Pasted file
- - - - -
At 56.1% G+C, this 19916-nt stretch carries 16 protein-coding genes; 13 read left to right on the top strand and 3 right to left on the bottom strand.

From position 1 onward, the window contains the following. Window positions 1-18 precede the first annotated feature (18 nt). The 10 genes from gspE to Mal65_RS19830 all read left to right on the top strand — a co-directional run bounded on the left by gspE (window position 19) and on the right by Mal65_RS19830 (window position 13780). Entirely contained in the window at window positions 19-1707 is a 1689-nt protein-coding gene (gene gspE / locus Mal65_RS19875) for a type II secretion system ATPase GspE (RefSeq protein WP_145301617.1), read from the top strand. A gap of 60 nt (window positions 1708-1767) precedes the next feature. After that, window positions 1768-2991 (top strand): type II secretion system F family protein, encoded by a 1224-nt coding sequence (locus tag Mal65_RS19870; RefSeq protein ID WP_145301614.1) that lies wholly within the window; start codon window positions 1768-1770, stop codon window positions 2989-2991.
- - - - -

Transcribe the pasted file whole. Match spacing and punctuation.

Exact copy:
At 56.1% G+C, this 19916-nt stretch carries 16 protein-coding genes; 13 read left to right on the top strand and 3 right to left on the bottom strand.

From position 1 onward, the window contains the following. Window positions 1-18 precede the first annotated feature (18 nt). The 10 genes from gspE to Mal65_RS19830 all read left to right on the top strand — a co-directional run bounded on the left by gspE (window position 19) and on the right by Mal65_RS19830 (window position 13780). Entirely contained in the window at window positions 19-1707 is a 1689-nt protein-coding gene (gene gspE / locus Mal65_RS19875) for a type II secretion system ATPase GspE (RefSeq protein WP_145301617.1), read from the top strand. A gap of 60 nt (window positions 1708-1767) precedes the next feature. After that, window positions 1768-2991 (top strand): type II secretion system F family protein, encoded by a 1224-nt coding sequence (locus tag Mal65_RS19870; RefSeq protein ID WP_145301614.1) that lies wholly within the window; start codon window positions 1768-1770, stop codon window positions 2989-2991.